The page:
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Interactions between fungi and other microbes

Boddy, Lynne 2016. Interactions between fungi and other microbes. In: Watkinson, Sarah C., Money, Nicholas and Boddy, Lynne eds. The Fingi, Academic Press, pp. 337-360. (10.1016/B978-0-12-382034-1.00010-4)

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Abstract

Though there are mutualistic relationships between fungi and organisms from other kingdoms, none have yet been described for fungi in nature. Fungi engage in a range of aggressive interspecific interactions, which can occur at a distance or following contact, due to parasitism or production of volatile and diffusible chemicals, including enzymes, toxins and other antifungal metabolites. Interactions between fungi and bacteria are many and varied, and these microorganisms affect each other’s growth, survival and virulence. These effects can be negative, positive or mutualistic. Intracellular viruses are widespread in fungi in all phyla. The host range of a virus type is very narrow, and frequency of infection within a species is variable, but sometimes high. Most viruses cause few or no obvious symptoms, but large beneficial and adverse effects have been reported. Fungi also interact with protists feeding on some and killing others which have ingested them.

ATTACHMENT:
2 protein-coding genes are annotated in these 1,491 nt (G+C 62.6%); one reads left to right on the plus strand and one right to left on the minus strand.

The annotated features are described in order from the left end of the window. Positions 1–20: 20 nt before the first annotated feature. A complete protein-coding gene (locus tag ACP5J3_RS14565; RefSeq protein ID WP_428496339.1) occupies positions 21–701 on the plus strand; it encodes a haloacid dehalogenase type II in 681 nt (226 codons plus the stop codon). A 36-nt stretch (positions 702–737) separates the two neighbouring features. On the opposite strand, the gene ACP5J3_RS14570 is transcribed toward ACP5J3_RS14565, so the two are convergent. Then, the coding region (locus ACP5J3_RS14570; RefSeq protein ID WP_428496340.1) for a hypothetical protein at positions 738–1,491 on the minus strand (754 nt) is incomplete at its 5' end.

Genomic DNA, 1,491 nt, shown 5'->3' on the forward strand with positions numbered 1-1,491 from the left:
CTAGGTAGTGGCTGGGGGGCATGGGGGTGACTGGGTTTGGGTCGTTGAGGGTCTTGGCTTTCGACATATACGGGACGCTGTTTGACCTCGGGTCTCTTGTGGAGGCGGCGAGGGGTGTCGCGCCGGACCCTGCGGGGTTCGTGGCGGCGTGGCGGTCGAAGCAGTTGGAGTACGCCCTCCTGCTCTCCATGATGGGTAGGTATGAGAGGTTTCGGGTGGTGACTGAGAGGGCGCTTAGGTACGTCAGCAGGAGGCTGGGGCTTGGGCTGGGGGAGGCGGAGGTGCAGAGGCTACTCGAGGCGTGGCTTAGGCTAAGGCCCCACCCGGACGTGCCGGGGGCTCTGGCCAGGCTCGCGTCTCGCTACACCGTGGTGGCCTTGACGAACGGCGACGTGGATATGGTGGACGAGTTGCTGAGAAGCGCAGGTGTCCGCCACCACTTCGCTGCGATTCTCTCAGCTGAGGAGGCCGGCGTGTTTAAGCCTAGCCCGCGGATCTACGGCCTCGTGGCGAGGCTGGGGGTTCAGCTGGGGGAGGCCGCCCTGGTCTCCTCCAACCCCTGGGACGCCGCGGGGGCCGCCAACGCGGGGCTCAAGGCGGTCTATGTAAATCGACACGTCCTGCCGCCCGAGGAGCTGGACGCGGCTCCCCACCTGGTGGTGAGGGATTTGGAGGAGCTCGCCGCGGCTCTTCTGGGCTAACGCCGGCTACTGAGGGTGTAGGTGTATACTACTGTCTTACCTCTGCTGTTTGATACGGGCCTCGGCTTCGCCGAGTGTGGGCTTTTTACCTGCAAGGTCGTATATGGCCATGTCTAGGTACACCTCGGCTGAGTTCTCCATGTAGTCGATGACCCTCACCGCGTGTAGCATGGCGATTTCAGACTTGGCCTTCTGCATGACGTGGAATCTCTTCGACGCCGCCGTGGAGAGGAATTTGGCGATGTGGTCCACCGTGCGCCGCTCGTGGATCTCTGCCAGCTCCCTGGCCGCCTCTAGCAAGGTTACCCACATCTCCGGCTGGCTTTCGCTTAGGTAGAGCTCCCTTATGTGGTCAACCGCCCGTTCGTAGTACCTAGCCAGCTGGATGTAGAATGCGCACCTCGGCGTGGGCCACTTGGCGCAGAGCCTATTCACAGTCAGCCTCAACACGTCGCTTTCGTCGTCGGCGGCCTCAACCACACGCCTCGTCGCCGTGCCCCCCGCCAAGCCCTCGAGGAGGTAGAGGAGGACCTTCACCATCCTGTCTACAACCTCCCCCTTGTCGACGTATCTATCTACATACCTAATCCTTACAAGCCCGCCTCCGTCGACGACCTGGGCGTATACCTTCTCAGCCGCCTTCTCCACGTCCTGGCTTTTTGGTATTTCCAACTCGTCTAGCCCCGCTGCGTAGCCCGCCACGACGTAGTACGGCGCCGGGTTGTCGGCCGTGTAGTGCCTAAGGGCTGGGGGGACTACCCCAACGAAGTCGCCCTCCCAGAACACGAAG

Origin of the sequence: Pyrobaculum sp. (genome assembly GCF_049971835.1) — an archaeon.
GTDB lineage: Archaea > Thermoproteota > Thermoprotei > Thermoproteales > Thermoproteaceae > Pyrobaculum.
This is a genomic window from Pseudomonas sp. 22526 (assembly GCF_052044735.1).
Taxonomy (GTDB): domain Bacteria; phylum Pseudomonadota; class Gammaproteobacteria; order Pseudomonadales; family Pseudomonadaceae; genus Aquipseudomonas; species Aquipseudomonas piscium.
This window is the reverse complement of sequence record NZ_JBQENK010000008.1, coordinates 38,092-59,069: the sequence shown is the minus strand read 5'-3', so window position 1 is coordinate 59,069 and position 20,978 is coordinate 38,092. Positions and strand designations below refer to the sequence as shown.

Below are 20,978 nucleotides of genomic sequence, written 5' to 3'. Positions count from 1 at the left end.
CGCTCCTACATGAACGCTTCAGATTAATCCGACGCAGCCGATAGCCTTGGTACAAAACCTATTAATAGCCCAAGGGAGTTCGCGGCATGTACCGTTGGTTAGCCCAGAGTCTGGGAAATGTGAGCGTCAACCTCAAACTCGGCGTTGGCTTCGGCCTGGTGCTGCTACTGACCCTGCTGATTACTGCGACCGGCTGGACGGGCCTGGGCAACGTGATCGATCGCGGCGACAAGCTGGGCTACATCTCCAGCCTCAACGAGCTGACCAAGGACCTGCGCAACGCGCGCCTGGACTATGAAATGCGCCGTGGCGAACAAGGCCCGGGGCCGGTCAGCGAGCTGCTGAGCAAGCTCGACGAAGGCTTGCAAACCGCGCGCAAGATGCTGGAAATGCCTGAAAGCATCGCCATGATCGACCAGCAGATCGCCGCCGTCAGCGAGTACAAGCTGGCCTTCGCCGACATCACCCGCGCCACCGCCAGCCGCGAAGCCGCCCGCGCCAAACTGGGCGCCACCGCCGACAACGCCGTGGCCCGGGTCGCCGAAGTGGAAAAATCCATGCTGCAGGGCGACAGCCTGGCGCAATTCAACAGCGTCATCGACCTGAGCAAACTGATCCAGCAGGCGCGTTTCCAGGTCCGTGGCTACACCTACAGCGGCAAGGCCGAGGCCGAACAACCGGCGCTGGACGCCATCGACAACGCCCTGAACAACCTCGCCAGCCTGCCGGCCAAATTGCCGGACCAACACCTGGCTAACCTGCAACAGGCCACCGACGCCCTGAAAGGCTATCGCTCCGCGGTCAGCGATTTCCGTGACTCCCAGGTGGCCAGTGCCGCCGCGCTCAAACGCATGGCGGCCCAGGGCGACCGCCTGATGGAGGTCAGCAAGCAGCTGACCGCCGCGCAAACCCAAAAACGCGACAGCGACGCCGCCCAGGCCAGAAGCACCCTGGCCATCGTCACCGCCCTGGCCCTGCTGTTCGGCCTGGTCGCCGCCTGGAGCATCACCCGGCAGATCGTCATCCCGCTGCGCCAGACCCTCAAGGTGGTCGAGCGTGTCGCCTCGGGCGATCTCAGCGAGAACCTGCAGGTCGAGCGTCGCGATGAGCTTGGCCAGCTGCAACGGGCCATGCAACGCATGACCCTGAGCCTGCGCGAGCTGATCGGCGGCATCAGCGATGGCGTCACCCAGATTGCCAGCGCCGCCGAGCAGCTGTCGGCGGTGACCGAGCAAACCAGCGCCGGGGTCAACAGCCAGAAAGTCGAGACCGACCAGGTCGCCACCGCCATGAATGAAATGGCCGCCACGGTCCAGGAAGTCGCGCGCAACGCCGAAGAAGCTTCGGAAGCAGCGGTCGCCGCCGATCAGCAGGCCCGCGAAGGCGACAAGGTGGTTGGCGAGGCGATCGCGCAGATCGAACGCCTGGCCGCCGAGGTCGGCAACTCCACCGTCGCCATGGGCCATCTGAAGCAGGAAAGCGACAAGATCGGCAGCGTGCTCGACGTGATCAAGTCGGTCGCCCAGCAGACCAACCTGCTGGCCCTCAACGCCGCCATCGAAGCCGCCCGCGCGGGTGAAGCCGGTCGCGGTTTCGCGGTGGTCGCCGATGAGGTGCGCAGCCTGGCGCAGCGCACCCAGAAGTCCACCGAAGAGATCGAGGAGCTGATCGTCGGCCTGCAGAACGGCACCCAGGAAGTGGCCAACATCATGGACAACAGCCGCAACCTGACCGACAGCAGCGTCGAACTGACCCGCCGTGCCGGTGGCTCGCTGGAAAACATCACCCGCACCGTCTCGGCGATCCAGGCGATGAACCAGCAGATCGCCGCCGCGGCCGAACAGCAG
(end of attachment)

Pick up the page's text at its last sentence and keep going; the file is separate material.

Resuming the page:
Item Type: Book Section
Date Type: Publication
Status: Published
Schools: Biosciences
Subjects: Q Science > QR Microbiology
Uncontrolled Keywords: Antagonism; Bacteria; Combative interactions; Mycoparasitism; Protists; Viruses; Volatile organic compounds
Publisher: Academic Press
ISBN: 9780123820341
Last Modified: 04 Jun 2017 09:46
URI: http://orca.cf.ac.uk/id/eprint/99414

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